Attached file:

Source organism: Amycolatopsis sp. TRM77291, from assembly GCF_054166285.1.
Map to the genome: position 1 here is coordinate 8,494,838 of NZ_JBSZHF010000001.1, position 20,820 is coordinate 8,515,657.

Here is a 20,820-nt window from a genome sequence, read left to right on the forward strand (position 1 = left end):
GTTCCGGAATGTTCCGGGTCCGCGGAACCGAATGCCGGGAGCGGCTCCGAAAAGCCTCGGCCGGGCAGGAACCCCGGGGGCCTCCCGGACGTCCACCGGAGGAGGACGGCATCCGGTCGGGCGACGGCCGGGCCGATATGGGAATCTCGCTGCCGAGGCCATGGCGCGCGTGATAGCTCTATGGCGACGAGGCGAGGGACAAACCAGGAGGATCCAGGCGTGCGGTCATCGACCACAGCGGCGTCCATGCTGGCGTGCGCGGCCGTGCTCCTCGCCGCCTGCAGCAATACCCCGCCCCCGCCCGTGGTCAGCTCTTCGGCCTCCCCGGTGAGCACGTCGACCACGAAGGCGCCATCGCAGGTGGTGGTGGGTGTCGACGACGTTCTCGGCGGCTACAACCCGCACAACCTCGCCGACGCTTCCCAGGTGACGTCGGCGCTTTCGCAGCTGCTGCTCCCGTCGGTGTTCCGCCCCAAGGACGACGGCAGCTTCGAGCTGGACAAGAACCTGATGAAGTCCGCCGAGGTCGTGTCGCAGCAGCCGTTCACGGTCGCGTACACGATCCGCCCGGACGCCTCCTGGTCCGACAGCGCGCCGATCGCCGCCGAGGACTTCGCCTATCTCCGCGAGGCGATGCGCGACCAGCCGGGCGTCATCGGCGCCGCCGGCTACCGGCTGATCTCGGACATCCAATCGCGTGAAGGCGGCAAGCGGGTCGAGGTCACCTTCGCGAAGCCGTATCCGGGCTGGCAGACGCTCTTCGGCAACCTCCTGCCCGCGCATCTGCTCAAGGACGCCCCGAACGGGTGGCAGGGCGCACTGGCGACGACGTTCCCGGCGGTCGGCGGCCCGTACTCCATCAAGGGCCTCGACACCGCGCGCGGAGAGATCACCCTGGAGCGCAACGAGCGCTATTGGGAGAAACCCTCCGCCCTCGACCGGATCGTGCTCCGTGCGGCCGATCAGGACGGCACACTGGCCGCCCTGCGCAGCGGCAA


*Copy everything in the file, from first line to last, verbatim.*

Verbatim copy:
Source organism: Amycolatopsis sp. TRM77291, from assembly GCF_054166285.1.
Map to the genome: position 1 here is coordinate 8,494,838 of NZ_JBSZHF010000001.1, position 20,820 is coordinate 8,515,657.

Here is a 20,820-nt window from a genome sequence, read left to right on the forward strand (position 1 = left end):
GTTCCGGAATGTTCCGGGTCCGCGGAACCGAATGCCGGGAGCGGCTCCGAAAAGCCTCGGCCGGGCAGGAACCCCGGGGGCCTCCCGGACGTCCACCGGAGGAGGACGGCATCCGGTCGGGCGACGGCCGGGCCGATATGGGAATCTCGCTGCCGAGGCCATGGCGCGCGTGATAGCTCTATGGCGACGAGGCGAGGGACAAACCAGGAGGATCCAGGCGTGCGGTCATCGACCACAGCGGCGTCCATGCTGGCGTGCGCGGCCGTGCTCCTCGCCGCCTGCAGCAATACCCCGCCCCCGCCCGTGGTCAGCTCTTCGGCCTCCCCGGTGAGCACGTCGACCACGAAGGCGCCATCGCAGGTGGTGGTGGGTGTCGACGACGTTCTCGGCGGCTACAACCCGCACAACCTCGCCGACGCTTCCCAGGTGACGTCGGCGCTTTCGCAGCTGCTGCTCCCGTCGGTGTTCCGCCCCAAGGACGACGGCAGCTTCGAGCTGGACAAGAACCTGATGAAGTCCGCCGAGGTCGTGTCGCAGCAGCCGTTCACGGTCGCGTACACGATCCGCCCGGACGCCTCCTGGTCCGACAGCGCGCCGATCGCCGCCGAGGACTTCGCCTATCTCCGCGAGGCGATGCGCGACCAGCCGGGCGTCATCGGCGCCGCCGGCTACCGGCTGATCTCGGACATCCAATCGCGTGAAGGCGGCAAGCGGGTCGAGGTCACCTTCGCGAAGCCGTATCCGGGCTGGCAGACGCTCTTCGGCAACCTCCTGCCCGCGCATCTGCTCAAGGACGCCCCGAACGGGTGGCAGGGCGCACTGGCGACGACGTTCCCGGCGGTCGGCGGCCCGTACTCCATCAAGGGCCTCGACACCGCGCGCGGAGAGATCACCCTGGAGCGCAACGAGCGCTATTGGGAGAAACCCTCCGCCCTCGACCGGATCGTGCTCCGTGCGGCCGATCAGGACGGCACACTGGCCGCCCTGCGCAGCGGCAA